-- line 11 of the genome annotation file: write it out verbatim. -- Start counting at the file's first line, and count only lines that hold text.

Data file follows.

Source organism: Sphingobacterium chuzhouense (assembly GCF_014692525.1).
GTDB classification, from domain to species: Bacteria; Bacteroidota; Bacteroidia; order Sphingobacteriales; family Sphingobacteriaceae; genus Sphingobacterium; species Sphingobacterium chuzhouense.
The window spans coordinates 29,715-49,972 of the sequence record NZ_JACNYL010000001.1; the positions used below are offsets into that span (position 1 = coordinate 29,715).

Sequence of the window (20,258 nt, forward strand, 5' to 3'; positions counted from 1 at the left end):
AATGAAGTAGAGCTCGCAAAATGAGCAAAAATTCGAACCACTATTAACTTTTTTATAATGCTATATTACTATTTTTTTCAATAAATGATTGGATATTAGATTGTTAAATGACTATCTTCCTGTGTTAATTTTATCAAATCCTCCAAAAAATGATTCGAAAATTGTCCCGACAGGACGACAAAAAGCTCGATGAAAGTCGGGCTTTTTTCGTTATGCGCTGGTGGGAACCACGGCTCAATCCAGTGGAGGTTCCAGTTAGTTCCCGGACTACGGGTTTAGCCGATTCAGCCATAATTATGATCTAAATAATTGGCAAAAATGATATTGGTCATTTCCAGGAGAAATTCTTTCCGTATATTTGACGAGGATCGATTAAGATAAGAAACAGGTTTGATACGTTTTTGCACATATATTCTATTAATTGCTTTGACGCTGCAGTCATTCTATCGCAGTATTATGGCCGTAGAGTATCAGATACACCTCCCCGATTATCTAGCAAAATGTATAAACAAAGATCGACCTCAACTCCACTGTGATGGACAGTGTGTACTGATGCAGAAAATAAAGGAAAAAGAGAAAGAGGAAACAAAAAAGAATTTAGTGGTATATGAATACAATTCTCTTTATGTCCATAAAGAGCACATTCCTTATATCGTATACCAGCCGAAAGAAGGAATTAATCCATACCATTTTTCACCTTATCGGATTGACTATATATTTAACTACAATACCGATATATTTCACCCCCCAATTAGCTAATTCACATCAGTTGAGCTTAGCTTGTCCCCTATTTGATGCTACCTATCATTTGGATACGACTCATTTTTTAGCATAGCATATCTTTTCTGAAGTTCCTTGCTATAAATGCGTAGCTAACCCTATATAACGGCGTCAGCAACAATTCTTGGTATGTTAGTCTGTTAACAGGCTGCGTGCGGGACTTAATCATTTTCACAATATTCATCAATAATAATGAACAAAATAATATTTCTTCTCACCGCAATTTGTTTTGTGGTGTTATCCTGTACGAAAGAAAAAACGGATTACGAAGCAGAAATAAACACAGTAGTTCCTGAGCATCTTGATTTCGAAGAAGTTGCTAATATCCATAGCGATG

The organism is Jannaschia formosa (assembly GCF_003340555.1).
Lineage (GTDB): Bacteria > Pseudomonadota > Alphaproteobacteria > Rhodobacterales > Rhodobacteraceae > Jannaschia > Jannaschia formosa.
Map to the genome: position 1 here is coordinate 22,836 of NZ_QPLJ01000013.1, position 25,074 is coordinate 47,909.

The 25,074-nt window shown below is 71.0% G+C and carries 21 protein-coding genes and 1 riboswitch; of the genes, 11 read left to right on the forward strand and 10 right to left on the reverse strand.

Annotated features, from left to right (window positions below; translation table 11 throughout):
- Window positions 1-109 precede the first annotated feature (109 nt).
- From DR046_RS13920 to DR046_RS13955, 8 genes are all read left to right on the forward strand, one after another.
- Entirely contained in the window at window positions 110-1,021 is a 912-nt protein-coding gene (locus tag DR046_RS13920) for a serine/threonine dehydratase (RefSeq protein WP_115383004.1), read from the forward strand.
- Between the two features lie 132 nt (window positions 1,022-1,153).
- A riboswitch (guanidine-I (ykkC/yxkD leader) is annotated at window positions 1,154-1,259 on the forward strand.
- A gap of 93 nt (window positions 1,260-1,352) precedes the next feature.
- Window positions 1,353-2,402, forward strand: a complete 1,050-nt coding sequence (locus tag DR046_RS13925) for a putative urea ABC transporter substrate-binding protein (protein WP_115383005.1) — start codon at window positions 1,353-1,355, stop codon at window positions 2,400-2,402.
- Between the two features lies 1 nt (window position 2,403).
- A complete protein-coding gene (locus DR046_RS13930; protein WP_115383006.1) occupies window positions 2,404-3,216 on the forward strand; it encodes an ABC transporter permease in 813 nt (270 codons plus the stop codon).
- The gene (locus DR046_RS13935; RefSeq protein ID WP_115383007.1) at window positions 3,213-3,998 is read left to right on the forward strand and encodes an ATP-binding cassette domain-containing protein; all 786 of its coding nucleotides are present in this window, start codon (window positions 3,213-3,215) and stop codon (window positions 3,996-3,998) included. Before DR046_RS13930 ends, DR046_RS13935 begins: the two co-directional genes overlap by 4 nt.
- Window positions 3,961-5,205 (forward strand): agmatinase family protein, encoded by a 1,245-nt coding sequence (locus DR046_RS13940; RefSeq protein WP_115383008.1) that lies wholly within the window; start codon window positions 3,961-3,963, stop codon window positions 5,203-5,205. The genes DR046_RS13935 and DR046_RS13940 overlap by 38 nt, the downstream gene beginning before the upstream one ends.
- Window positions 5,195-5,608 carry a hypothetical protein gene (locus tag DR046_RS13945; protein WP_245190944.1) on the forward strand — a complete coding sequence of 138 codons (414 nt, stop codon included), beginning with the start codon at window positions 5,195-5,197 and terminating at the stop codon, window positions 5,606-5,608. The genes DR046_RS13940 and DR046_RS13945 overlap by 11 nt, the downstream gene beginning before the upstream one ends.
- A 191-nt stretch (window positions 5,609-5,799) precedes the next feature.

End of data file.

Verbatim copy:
- Window positions 1-109 precede the first annotated feature (109 nt).